Strong U.S. Payroll Report Is A Positive Surprise

Last Friday’s payroll report was indeed a positive surprise, as nonfarm payroll increased by 271k jobs (185k expected) taking the 3-month average up to 187k from 171k in September. The breadth of cross industry hiring was robust, as measured by the 1-month private diffusion index hitting 61.8 from 53.4 in September. The service sector added the bulk of the jobs (+241k), driven by retail trade (+43.8k), professional business services (+78k), and education and health services (+57k). The goods producing industry added +27k, all in the construction sector (+31k), but with a flat reading in the manufacturing industry (+0k) and a slight drag form mining (-4k).

On the household survey side, the unemployment rate ticked down slightly to 5.0%, while the labor force participation rate went unchanged, implying a “healthy”  drop in the unemployment rate which was then driven by fewer unemployed finding jobs rather than fewer unemployed leaving the workforce. Furthermore, the employment to population rate increased slightly to 59.3. This is a positive, suggesting robust employment gains, although the employment to population ratio for the core of the workforce, aged 25-54, went unchanged at 77.2% – we’d like to see further gains here. The broadest measure of labor underutilization, the U-6 unemployment rate, which is closely followed by Chair Yellen and includes those marginally attached to the workforce and those employed only part time for economic reasons, dropped another 0.2% to 9.8%.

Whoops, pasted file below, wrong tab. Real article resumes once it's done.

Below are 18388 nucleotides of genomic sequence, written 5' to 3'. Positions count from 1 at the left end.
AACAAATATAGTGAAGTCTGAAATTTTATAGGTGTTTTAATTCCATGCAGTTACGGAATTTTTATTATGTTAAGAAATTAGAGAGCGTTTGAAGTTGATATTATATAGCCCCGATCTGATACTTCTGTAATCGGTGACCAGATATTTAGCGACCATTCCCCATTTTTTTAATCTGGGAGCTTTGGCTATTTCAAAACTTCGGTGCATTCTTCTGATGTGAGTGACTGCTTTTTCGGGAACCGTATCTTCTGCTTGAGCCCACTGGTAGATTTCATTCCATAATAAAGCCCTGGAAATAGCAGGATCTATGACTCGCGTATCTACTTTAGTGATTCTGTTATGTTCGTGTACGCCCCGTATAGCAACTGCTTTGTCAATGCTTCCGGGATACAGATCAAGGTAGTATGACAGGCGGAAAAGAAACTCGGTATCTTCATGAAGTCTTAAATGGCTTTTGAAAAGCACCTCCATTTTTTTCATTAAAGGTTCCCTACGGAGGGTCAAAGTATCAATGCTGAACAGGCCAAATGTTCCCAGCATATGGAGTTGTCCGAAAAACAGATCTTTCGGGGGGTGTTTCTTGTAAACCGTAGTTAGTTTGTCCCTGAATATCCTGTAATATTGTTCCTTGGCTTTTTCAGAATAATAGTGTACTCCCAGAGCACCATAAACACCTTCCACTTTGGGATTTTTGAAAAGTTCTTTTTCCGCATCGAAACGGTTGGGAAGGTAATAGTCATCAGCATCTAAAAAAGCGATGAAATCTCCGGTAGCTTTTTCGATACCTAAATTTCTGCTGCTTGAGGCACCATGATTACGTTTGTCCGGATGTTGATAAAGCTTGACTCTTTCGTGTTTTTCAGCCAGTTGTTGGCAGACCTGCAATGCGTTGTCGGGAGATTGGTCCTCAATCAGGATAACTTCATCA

We finally saw some labor cost pressures this month. Average hourly earnings for all private nonfarm employees jumped 0.4% in October, bringing the annual earnings growth to 2.5%. On a 3-month average basis, average hourly earnings are growing at a pace of 2.3%, its highest trended rate since the 2009 recession. However, there are many metrics of “labor costs” in the U.S., including the  employment cost index, average hourly earnings, and the income measure wages and salaries. An average of the three is our favorite measure of “wage pressures”, which remains at subdued levels compared to its own history at 2.8% (see chart below). On balance, while we expect wage growth to continue an uptrend into next year, look for 3.5% as suggested by FOMC member Charles Evans to be consistent with a 2% medium-term inflation target. In short, we’ve got a ways to go.

In conclusion, a strong report. It does support a December rate hike, as Federal Open Market Committee members recently have pointed to job gains in the range of 150-175k to be consistent with above potential growth. In short, barring a large and negative external shock, Fed rhetoric plus this payroll report very likely puts the Fed in the position to raise its federal funds rate for the first time in over a decade next month.

Strong U.S. Payroll Report Is A Positive Surprise - Average Compensation Chart

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